"S" River Report

Discussion in 'Fly Fishing Forum' started by Jon Brengan, Sep 16, 2013.

  1. sopflyfisher Active Member

    Posts: 487
    Where the fish are located
    Ratings: +250 / 0
    Both. poppers are more durable. make no mistake, these fish and all their anadromous relatives can be very aggressive at times and not so others. salmon can be enticed most of the time. however just swinging like one would for steelhead is very unproductive. you need to think outside the box. there is no book on salmon in rivers that i know of, and that's gray and great. discovery of a tactic that works and refining your fly design and lines to suit is fun and rewarding. often the outlandish works for salmon. big bright stuff twitched on the swing or stripped rediculously fast works at times. sometimes not. i would love a sub forum on salmon as coho are likely my favorite fish to target with flies. and yes the two hander is appropriate much of the time. i would love to compare notes with folks as i trend to develop my craft in a fly fisherless vacum. i learn lots from gear anglers.
  2. Skyler Evans Active Member

    Posts: 219
    Fort Lewis
    Ratings: +32 / 0
    I went out on friday and i caught 13 pinks on the nisqually and i was able to get out for about an hour today and caught 4. I will post up a fly when i get home from work. this has been the ticket. Lately i have been swinging my fly and allowing it to get into the pool at the end of my swing, let out about 10 feet of line and do the 6 inch pull with a little pause after a few strips, they will usually take it on the first strip after the pause.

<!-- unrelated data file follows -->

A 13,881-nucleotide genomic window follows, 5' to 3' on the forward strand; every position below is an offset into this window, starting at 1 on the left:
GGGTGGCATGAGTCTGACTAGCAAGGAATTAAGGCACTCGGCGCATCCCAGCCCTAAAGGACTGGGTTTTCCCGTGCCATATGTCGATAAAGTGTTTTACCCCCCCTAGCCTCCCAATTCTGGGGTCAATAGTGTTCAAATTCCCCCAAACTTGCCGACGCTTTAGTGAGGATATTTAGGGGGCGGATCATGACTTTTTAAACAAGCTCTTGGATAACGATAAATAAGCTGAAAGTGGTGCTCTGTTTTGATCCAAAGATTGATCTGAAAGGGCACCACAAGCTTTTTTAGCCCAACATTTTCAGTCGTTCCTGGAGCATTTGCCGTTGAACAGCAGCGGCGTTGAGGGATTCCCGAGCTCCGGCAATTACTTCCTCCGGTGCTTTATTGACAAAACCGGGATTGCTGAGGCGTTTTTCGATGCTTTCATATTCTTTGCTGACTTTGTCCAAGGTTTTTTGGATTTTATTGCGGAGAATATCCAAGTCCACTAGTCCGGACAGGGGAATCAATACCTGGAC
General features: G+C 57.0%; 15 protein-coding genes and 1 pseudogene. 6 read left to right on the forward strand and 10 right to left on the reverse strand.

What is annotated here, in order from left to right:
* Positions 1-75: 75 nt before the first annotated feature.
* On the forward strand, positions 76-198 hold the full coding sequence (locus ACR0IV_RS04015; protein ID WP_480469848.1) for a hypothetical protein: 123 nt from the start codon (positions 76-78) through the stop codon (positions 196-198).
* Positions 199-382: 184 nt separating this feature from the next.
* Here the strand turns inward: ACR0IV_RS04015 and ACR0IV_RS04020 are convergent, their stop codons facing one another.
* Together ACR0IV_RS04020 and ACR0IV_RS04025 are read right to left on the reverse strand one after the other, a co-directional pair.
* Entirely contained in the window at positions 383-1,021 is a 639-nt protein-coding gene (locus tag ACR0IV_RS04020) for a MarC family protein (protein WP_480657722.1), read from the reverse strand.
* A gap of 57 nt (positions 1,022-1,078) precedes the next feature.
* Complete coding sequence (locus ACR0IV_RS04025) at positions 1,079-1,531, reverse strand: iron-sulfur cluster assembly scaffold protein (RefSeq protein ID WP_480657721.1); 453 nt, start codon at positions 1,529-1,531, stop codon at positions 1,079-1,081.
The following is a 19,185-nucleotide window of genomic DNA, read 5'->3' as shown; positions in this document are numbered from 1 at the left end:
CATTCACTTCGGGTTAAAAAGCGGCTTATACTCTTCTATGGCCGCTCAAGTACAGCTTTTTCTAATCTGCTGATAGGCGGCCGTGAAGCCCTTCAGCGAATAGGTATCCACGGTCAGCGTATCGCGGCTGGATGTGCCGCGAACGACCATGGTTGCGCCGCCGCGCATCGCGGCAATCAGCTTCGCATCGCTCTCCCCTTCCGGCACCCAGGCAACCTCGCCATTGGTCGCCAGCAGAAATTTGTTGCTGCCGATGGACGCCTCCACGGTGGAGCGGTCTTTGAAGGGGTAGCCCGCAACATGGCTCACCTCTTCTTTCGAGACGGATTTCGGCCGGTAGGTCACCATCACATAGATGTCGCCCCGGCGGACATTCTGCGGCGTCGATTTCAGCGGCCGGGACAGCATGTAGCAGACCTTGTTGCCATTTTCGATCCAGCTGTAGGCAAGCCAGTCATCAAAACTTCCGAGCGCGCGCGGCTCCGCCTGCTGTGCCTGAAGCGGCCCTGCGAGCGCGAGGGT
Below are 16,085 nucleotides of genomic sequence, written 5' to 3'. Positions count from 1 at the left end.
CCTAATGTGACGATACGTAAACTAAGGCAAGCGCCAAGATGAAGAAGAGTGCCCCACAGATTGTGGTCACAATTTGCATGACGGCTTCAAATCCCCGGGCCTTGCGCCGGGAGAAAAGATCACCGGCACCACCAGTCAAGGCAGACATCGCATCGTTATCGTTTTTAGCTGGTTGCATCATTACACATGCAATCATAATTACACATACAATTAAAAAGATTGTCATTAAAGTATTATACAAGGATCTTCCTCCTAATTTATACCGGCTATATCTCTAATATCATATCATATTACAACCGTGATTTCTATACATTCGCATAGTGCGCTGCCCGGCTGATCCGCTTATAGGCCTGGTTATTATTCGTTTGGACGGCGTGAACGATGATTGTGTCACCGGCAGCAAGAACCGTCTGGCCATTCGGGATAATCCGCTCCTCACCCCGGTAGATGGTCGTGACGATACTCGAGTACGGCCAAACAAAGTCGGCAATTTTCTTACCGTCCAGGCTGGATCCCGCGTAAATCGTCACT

3. Checkthisout Member

    Posts: 59
    Redmond, Washington
    Ratings: +8 / 0
    Keep it simple. Just tie on a hoochie with some sinking line or a small weight in it and call it good.

    Cast slightly downstream then strip back with quick little motions and maybe some minor up and down with the rod so the hoochie will "jig" and get 1 fish per cast until tendonitis kicks in and you wish humpies never existed.
  4. ten80 Active Member

    Posts: 516
    Bothell, WA
    Ratings: +84 / 0
    Lol, are you serious? A fly is pretty simple, especially when it works. Besides, hoochies take a fair bit of weight to sink and aren't fun to cast.

    Not sure what sopflyfisher is complaining about given that the report is both too specific, not specific enough, and on the wrong forum, according to his first post.

    I like to read reports from rivers, this thread has some good info for my next pink river outing.
    Checkthisout likes this.
  5. Checkthisout Member

    Posts: 59
    Redmond, Washington
    Ratings: +8 / 0
    You don't need them to sink far, maybe 4 feet? Sometimes you just gotta cheat......
  6. sopflyfisher Active Member

    Posts: 487
    Where the fish are located
    Ratings: +250 / 0
  7. sopflyfisher Active Member

    Posts: 487
    Where the fish are located
    Ratings: +250 / 0
    not complaining
  8. ten80 Active Member

    Posts: 516
    Bothell, WA
    Ratings: +84 / 0

    Ok, no worries, then. I may have misunderstood the context of your post. Do tell more about your interesting take on coho in rivers as they are starting to show up in "S" rivers and they are also my favorite salmon to fish for.

    Checkthisout, I've found that marabout or Finn Racoon can make a similar profile to that of hoochies, but have even better movement and don't weigh as much, especially the racoon, which doesn't pick up water. Add a conehead for sink and tie on an octopus hook. I'm not one to shy away from throwing "gear" on my fly rod, but I think that hoochies aren't the best option.
  9. Pat Lat Mad Flyentist

    Posts: 852
    Des Moines
    Ratings: +588 / 0